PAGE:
“We understand and respect the fact that the SC, as the capital market regulator, is being professional in its conduct. It is looking after the interests of the shareholders of GW Plastics and future shareholders,” says Goh.

He explains that when the proposal was first submitted in January, some parts of the One City development had not been issued with strata titles. MCTCB argued that since they were part of the master title, there should not be any problem, as they would be issued eventually.

The absence of the strata titles may have impacted the valuation of the assets. After the first proposal was submitted in January, the independent valuer revised downwards the value of the assets that were to be injected into GW Plastics.

The SC then required the parties to resubmit the application, which they did in August. Thereafter, the SC approved the RTO, with a string of conditions that included Goh undertaking  that he would not be involved in promoting, controlling or managing any material property development of an investment company outside the restructured GW Plastics group.

The purchase consideration of the assets to be injected into GW Plastics was initially RM1.2 billion. The valuation was based on MCTCB’s net asset of RM105.4 million and the market valuation of its real properties of RM1.51 billion, as appraised by independent valuers.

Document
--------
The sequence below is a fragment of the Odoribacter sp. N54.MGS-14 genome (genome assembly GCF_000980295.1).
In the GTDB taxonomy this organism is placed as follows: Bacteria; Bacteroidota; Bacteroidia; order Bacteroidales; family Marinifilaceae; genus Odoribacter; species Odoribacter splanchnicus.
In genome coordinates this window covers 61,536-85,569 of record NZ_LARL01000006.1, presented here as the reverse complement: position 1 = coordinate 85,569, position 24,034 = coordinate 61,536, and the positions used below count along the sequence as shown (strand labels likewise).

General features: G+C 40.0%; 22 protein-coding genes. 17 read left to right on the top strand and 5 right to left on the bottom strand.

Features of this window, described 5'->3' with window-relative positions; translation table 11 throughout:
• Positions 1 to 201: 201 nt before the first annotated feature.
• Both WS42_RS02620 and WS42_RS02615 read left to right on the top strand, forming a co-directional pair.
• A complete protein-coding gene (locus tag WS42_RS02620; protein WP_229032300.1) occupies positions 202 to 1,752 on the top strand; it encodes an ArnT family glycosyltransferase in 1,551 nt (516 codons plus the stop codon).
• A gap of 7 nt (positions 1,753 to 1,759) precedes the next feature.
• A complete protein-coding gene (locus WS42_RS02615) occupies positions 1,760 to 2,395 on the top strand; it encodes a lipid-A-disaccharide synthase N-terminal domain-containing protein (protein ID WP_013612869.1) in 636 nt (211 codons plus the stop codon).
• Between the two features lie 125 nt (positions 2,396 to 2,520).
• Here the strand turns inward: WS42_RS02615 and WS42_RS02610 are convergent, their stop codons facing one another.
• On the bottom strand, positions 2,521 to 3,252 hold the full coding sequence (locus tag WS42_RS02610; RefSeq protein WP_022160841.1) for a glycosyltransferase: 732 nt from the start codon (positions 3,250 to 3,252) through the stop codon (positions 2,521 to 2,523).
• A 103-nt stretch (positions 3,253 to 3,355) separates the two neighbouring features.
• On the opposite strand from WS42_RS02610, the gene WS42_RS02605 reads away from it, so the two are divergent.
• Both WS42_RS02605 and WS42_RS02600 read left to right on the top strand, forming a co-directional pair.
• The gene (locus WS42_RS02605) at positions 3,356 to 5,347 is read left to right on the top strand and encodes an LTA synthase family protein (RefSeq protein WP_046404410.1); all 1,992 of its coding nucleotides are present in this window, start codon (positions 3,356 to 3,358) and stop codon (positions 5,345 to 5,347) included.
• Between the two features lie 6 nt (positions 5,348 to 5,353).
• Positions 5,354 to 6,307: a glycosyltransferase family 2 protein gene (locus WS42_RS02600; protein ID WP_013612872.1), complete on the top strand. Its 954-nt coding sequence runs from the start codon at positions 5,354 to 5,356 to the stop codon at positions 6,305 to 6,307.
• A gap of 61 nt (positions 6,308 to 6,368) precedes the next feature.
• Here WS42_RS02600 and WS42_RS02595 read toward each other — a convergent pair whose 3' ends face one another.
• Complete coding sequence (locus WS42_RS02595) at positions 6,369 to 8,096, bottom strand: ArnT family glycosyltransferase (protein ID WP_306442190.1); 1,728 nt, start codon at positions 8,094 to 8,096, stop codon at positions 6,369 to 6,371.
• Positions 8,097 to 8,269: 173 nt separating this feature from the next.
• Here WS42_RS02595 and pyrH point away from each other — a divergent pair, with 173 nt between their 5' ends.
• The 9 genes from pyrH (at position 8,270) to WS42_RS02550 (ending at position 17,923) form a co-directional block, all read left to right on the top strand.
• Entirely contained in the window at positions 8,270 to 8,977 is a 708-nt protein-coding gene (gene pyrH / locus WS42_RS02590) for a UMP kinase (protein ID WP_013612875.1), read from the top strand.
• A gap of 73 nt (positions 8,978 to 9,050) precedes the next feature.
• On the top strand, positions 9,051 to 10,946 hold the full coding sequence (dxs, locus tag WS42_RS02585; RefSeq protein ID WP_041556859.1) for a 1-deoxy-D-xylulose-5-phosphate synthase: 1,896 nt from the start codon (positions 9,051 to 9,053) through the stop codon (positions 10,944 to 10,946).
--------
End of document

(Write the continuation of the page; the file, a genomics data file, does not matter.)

According to an SC spokesperson, the capital market regulator did not reject the valuations given by the parties but just “challenged the valuations”, requiring the parties to explain how the market value of the assets had been derived. “As a regulator, we hold the right to ask the right questions to ensure that investors’ and shareholders’ benefits are protected,” says the spokesperson.

MCTCB has future projects worth RM4 bil

After a series of internal reorganisation at MCTCB, Goh and his partner Datuk Seri Tong Seech Wi will directly hold 100% of the company. Meanwhile, GW Plastics will consolidate its share base and increase its authorised share capital to RM2.5 billion from RM300 million.